Yes, often it's a guess. If you have a good bird guide, you can page through it and (hopefully) find a match. First, though, you have to have a long enough look to see a few identifying traits: beak size and shape, markings on head and around eyes, overall shape, markings on wings and tail, and how moves when eating, how it looks when it flies. All of these help identify the bird you've glimpsed.
Bird calls can sometimes make or break an identification, too, since some similar looking species are only easily distinguished by their different calls. I, unfortunately, being more of a visual learner, tend not to remember bird calls very well. Yes, I know a dozen or so that I've heard repeatedly, but the rest elude me without the help of bird call CDs or books.
Until 2003, I enjoyed bird watching of songbirds, birds of prey and waterfowl around me with interest, but not necessarily excitement. Something happened in 2003, though, that changed how I looked at birds and how crazy I got trying to identify some I'd only caught a flash of.
The summer of 2003, my daughter and I were volunteering to help monitor bluebird boxes in Minnesota, a project taken on years ago to help monitor and turn the drop in population of Eastern Bluebirds in many areas. We also had a chance to watch, then begin helping, the local bird banders: people who gently trap or net songbirds, apply a tiny aluminum, numbered band on one leg, do a few measurements and observations, then release the birds back into the wild.
Why do they do this? To help us understand birds better, their life expectancies, their migration patterns, eating habits, living habits. This, in turn, helps us understand the impact our actions on the environment can have on these delightful creatures - and ultimately ourselves.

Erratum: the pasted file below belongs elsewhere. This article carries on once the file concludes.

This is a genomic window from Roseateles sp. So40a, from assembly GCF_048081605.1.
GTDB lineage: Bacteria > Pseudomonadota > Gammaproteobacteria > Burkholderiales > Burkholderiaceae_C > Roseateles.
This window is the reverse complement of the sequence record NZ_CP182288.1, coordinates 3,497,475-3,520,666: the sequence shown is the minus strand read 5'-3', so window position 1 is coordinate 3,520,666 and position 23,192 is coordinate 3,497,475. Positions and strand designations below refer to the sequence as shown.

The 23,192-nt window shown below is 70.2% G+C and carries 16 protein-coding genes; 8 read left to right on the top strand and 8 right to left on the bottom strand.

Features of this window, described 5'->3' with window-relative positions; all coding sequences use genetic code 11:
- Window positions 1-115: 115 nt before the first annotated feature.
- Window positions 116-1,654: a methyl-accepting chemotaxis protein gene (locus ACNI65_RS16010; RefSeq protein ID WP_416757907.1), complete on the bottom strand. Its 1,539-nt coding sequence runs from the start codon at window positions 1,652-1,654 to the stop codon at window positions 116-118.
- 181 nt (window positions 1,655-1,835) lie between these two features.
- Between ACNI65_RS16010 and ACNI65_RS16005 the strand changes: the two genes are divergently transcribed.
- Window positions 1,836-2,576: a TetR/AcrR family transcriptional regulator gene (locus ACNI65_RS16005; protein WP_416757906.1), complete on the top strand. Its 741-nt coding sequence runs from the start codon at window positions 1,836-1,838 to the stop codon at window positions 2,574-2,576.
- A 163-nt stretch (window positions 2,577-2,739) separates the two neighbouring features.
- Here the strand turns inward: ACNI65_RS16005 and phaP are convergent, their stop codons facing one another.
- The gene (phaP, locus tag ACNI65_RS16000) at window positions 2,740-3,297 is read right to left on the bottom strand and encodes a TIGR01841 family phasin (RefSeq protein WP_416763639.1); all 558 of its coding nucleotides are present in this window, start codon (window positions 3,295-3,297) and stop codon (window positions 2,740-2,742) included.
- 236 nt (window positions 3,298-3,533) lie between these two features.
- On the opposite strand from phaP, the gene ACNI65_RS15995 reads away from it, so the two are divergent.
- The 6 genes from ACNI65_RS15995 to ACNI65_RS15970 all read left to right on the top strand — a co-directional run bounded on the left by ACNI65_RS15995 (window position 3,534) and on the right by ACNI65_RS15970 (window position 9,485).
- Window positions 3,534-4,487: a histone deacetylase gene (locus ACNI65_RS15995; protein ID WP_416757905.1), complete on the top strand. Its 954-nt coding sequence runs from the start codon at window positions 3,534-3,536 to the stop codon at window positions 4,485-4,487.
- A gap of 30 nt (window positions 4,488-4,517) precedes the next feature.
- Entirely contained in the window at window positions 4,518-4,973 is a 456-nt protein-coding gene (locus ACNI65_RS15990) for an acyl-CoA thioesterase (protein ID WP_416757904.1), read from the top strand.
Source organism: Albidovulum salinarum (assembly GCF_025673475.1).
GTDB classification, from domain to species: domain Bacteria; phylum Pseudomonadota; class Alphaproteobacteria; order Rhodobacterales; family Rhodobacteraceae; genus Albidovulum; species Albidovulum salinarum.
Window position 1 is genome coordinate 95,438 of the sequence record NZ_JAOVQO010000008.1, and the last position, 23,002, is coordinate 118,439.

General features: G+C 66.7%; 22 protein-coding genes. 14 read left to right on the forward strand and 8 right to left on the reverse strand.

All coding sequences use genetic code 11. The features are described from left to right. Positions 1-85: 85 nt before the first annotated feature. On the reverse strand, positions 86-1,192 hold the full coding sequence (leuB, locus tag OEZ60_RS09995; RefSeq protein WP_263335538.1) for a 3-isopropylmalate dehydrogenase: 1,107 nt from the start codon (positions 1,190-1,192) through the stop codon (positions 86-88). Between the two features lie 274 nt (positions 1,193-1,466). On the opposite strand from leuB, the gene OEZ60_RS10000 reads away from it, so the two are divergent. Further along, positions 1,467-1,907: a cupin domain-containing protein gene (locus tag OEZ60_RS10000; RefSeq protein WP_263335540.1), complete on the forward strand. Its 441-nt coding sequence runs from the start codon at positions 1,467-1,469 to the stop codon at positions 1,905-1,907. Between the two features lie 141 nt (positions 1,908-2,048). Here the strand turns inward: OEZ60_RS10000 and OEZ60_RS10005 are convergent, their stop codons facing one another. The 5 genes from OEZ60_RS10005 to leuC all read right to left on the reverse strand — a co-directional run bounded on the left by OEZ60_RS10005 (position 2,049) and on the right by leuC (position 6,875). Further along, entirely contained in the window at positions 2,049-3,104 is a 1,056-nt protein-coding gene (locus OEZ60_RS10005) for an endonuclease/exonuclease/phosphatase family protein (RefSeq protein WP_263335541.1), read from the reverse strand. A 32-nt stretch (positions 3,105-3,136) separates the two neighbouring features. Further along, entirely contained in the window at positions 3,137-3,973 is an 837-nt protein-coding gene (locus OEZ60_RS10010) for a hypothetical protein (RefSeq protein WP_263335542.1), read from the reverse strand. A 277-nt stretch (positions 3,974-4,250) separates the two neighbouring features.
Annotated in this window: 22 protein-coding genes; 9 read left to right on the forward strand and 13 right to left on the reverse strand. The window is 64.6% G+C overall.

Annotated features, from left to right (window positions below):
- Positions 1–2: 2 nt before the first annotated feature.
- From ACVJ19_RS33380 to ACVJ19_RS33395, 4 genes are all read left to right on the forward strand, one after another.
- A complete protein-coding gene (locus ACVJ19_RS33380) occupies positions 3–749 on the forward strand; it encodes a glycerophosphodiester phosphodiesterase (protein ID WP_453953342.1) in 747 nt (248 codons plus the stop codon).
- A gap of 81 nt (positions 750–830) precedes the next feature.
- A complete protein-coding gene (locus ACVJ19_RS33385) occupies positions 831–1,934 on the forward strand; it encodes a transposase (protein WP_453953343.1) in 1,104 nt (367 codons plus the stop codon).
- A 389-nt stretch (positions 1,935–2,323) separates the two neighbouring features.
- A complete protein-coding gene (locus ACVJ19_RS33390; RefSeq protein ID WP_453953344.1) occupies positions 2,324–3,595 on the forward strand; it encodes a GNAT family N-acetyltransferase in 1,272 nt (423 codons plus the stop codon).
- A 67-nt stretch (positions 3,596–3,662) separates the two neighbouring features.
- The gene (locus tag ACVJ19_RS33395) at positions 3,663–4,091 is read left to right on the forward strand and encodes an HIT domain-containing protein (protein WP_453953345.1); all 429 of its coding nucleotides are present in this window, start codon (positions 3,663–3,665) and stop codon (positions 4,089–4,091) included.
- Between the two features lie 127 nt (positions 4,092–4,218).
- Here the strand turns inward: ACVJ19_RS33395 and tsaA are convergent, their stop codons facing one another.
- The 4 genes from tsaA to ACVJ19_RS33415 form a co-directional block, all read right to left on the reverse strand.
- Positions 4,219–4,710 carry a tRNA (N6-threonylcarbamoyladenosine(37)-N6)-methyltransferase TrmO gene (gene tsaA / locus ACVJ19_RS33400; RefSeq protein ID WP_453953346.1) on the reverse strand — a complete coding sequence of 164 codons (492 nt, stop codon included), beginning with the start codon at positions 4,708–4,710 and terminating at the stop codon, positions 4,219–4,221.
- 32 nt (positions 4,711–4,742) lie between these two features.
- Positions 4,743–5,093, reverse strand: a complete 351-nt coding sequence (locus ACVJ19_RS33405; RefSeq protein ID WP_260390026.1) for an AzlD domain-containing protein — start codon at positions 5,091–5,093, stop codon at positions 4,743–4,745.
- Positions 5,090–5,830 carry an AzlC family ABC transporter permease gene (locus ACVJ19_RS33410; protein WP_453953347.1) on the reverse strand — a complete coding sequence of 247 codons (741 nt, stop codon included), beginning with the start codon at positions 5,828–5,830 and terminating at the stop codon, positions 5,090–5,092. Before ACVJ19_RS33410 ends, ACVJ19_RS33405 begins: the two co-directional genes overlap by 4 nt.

Soon, my daughter and I were hooked on birds. We graduated from beginner guides and bought one of the more highly recommended bird guides (The Sibley Guide to Birds). We started taking lots of bird pictures (which is great fun when a bird is being held in a bander's hand, so you have plenty of time).
We also developed a habit I call "birder-driving". That's where you're driving along, you see a cool bird and you slow down and meander back and forth across both lanes (and sometimes into the shoulder), trying to see what it is.
Yup, we were hooked on bird watching. No, we're not experts, by any means, but we know a heckava lot more than we used to. And we still love looking for new species and old, just to watch.
I hope this website encourages your bird watching obsession!